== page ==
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To Christopher Columbus belongs the glory of having made the first discovery of the western world. At a time when geographical science had long slept in Europe, when distant voyages were rare, and discoverers were few, timid, and ignorant, this extraordinary man formea the noble design of crossing the Atlantic Ocean in search of new regions. His opinion, that such an enterprise would be attended with success, was not unsupported by plausible facts and reasonings. Though, in the fifteenth century, the information of geographers was incorrect as well as scanty, certain observations had been recorded which supported his thoory. From the form of the earth's shadow on the moon in an eclipse, it had been inferred that its shape was globular; and tolerably accurate ideas had been conceived of its magnitude. It was, therefore, apparent that Europe, Asia, and Africa could occupy but a small portion of its surface, and it seemed highly improbable that the remaining portion was one vast ocean, Travellers in the east had reported that Asia extended very far in that direction, and the rotundity of the earth being known, it was inferred that the East Indies might be reached by holding a course directly west from Europe.

These reasonings were not unsupported by striking facts. Pieces of wood, nicely carved, and apparently borne from a far country, had been thrown on the western

Who was the discoverer of America ?_What led him to the undertak ing ?-What facts supported his opinions ?

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coast of the Madeiras. A tree of an unknown species had been taken out of the ocean near the Azores; and the bodies of two men, of strange colour and unusual ap fearance, had been found upon the coast.

From these circumstances Columbus inferred the exist ence of the regions which he afterwards discovered, and the possibility of reaching them by sailing to the west.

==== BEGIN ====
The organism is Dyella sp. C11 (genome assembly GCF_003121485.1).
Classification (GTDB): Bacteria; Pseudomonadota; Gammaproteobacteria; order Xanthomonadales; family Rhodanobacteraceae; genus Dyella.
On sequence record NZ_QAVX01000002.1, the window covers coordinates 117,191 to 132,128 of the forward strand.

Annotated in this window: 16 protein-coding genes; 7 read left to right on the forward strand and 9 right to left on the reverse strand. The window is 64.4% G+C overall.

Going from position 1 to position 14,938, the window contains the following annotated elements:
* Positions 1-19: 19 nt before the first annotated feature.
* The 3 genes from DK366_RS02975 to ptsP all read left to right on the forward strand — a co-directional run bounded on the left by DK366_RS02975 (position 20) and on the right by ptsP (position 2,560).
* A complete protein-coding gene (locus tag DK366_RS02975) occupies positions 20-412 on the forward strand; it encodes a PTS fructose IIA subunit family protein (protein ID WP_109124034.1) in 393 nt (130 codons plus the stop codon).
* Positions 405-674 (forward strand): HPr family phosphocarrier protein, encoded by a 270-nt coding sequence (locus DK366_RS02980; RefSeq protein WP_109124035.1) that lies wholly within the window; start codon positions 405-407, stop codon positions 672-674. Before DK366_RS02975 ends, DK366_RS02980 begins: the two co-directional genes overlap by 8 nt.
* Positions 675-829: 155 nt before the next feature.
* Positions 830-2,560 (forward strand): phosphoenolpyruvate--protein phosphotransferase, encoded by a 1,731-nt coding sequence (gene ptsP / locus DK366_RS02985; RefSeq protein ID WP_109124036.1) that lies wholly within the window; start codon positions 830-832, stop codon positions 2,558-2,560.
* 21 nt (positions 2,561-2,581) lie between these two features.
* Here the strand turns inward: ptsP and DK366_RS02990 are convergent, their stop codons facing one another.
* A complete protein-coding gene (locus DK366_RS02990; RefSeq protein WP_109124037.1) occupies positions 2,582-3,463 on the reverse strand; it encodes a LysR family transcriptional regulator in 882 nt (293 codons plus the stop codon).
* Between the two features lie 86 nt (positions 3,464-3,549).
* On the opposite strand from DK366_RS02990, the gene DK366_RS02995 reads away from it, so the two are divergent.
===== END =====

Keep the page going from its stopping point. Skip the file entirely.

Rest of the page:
At this period the favourite object of discovery was a passage to the East Indies by sea. To find a shorter and more direct route to these regions, than that around Africa, was the immediate object of Columbus in proposing to mndertake a voyage of discovery. The rich returns of oriental commerce formed the chief inducement whick he urged upon those sovereigns, to whom he submitted his project, with a view to gain their support and patron age.

He first applied to the government of Genoa, his native country; but here his offer was rejected, probably in con sequence of the decline of commercial enterprise among we Genoese. He then made application to King John IK of Portugal, a monarch who had liberally encouraged voyages of discovery. Here he met with no better suo cess, and he left the country in disgust. It was about this period that he despatched his brother, Bartholomew Columbus, to England, for the purpose of gaining the patronage of Henry VII in support of his project. The voyage, however, was attended with so much delay, that that sovereign was not enabled to complete his arrange ments, and make known his favourable disposition to Christopher Columbus, until the discovery had actually been effected.

Disappointed in his applications to other courts, Colum bus, in 1486, applied to that of Spain. The sovereigns of this country, Ferdinand and Isabella, were at that time engaged in expelling the Moors from Granada, their last stronghold on the peninsula; and it was not until the way was terminated that Columbus was enabled to obtain a favourable hearing.

The representations of his friends, Quintanilla and SA Angel, and the favourable state of the kingdom, just freed

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What was the grand object of discovery in Columbus's time ?-Whai was Columbus's immediate object !- To whom did he first apply?-With what success ?-To whom next ?-Who was sent to England - What was his success—To whom did Columbus next apply.

What was the result 1-Who were his friends at court ?

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